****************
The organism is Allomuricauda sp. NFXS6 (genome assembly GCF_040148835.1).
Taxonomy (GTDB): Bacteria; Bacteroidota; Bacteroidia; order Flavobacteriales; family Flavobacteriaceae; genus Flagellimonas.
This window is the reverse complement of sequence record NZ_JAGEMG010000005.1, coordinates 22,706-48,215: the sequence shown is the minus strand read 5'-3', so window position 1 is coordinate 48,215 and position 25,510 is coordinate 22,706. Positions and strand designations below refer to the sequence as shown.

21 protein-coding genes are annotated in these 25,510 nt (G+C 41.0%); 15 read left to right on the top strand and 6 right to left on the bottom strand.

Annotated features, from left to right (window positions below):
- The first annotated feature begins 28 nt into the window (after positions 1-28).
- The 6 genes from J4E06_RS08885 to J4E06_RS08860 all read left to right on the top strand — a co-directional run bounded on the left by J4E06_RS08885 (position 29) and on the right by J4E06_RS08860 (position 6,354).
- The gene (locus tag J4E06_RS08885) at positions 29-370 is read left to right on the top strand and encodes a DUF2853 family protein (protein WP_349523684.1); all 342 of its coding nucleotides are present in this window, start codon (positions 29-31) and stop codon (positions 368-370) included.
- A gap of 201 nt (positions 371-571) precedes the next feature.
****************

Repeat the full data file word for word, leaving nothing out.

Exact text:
The organism is Allomuricauda sp. NFXS6 (genome assembly GCF_040148835.1).
Taxonomy (GTDB): Bacteria; Bacteroidota; Bacteroidia; order Flavobacteriales; family Flavobacteriaceae; genus Flagellimonas.
This window is the reverse complement of sequence record NZ_JAGEMG010000005.1, coordinates 22,706-48,215: the sequence shown is the minus strand read 5'-3', so window position 1 is coordinate 48,215 and position 25,510 is coordinate 22,706. Positions and strand designations below refer to the sequence as shown.

21 protein-coding genes are annotated in these 25,510 nt (G+C 41.0%); 15 read left to right on the top strand and 6 right to left on the bottom strand.

Annotated features, from left to right (window positions below):
- The first annotated feature begins 28 nt into the window (after positions 1-28).
- The 6 genes from J4E06_RS08885 to J4E06_RS08860 all read left to right on the top strand — a co-directional run bounded on the left by J4E06_RS08885 (position 29) and on the right by J4E06_RS08860 (position 6,354).
- The gene (locus tag J4E06_RS08885) at positions 29-370 is read left to right on the top strand and encodes a DUF2853 family protein (protein WP_349523684.1); all 342 of its coding nucleotides are present in this window, start codon (positions 29-31) and stop codon (positions 368-370) included.
- A gap of 201 nt (positions 371-571) precedes the next feature.